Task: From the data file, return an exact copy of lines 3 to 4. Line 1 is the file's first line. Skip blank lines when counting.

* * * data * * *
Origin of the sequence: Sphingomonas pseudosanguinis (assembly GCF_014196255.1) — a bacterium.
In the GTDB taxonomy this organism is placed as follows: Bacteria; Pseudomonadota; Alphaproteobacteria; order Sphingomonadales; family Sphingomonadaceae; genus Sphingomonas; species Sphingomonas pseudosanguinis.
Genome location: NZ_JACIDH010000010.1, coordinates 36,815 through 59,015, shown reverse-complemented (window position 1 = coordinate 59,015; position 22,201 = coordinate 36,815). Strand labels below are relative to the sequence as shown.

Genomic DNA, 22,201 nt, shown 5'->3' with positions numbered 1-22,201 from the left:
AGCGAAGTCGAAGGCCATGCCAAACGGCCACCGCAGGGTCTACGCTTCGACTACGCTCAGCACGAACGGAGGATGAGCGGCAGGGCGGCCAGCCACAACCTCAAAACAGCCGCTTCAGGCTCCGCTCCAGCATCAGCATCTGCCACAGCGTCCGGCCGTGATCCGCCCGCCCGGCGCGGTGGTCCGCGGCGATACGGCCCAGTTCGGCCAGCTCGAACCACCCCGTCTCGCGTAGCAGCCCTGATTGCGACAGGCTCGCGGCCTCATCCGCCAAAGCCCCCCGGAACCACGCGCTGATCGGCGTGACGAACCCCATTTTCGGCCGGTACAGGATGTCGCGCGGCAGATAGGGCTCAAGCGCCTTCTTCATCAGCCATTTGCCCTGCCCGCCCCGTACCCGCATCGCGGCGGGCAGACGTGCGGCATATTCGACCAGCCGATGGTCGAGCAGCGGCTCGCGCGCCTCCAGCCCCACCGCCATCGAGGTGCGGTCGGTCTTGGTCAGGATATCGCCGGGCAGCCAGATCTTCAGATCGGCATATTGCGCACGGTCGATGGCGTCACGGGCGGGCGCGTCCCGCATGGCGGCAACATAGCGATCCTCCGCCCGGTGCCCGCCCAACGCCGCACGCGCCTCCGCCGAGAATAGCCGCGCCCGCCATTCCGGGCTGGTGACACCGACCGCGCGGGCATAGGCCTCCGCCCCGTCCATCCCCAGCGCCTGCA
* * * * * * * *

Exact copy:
Genome location: NZ_JACIDH010000010.1, coordinates 36,815 through 59,015, shown reverse-complemented (window position 1 = coordinate 59,015; position 22,201 = coordinate 36,815). Strand labels below are relative to the sequence as shown.

Genomic DNA, 22,201 nt, shown 5'->3' with positions numbered 1-22,201 from the left: